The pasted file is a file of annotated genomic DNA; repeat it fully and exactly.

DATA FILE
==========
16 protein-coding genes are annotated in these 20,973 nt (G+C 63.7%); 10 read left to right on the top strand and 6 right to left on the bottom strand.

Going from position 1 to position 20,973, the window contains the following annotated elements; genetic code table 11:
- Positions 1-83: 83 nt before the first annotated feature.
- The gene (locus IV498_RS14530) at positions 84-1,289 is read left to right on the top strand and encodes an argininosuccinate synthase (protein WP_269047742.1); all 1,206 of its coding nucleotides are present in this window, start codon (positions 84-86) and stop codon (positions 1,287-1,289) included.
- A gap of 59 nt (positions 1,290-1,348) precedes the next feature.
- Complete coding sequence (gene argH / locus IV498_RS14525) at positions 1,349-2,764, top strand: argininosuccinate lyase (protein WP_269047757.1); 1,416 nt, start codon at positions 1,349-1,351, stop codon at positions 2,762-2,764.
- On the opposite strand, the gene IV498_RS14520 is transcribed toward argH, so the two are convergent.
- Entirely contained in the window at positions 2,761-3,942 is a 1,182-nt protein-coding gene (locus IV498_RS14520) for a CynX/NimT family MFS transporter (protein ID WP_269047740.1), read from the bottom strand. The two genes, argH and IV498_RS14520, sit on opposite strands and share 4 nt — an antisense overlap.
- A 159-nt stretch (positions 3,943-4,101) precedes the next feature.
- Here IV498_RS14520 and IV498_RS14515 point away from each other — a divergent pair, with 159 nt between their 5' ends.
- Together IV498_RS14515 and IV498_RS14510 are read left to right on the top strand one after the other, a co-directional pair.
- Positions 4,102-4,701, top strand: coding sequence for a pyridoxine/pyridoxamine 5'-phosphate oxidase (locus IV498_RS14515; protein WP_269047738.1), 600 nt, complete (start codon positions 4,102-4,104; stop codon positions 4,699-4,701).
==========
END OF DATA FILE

16 protein-coding genes are annotated in these 20,973 nt (G+C 63.7%); 10 read left to right on the top strand and 6 right to left on the bottom strand.

Going from position 1 to position 20,973, the window contains the following annotated elements; genetic code table 11:
- Positions 1-83: 83 nt before the first annotated feature.
- The gene (locus IV498_RS14530) at positions 84-1,289 is read left to right on the top strand and encodes an argininosuccinate synthase (protein WP_269047742.1); all 1,206 of its coding nucleotides are present in this window, start codon (positions 84-86) and stop codon (positions 1,287-1,289) included.
- A gap of 59 nt (positions 1,290-1,348) precedes the next feature.
- Complete coding sequence (gene argH / locus IV498_RS14525) at positions 1,349-2,764, top strand: argininosuccinate lyase (protein WP_269047757.1); 1,416 nt, start codon at positions 1,349-1,351, stop codon at positions 2,762-2,764.
- On the opposite strand, the gene IV498_RS14520 is transcribed toward argH, so the two are convergent.
- Entirely contained in the window at positions 2,761-3,942 is a 1,182-nt protein-coding gene (locus IV498_RS14520) for a CynX/NimT family MFS transporter (protein ID WP_269047740.1), read from the bottom strand. The two genes, argH and IV498_RS14520, sit on opposite strands and share 4 nt — an antisense overlap.
- A 159-nt stretch (positions 3,943-4,101) precedes the next feature.
- Here IV498_RS14520 and IV498_RS14515 point away from each other — a divergent pair, with 159 nt between their 5' ends.
- Together IV498_RS14515 and IV498_RS14510 are read left to right on the top strand one after the other, a co-directional pair.
- Positions 4,102-4,701, top strand: coding sequence for a pyridoxine/pyridoxamine 5'-phosphate oxidase (locus IV498_RS14515; protein WP_269047738.1), 600 nt, complete (start codon positions 4,102-4,104; stop codon positions 4,699-4,701).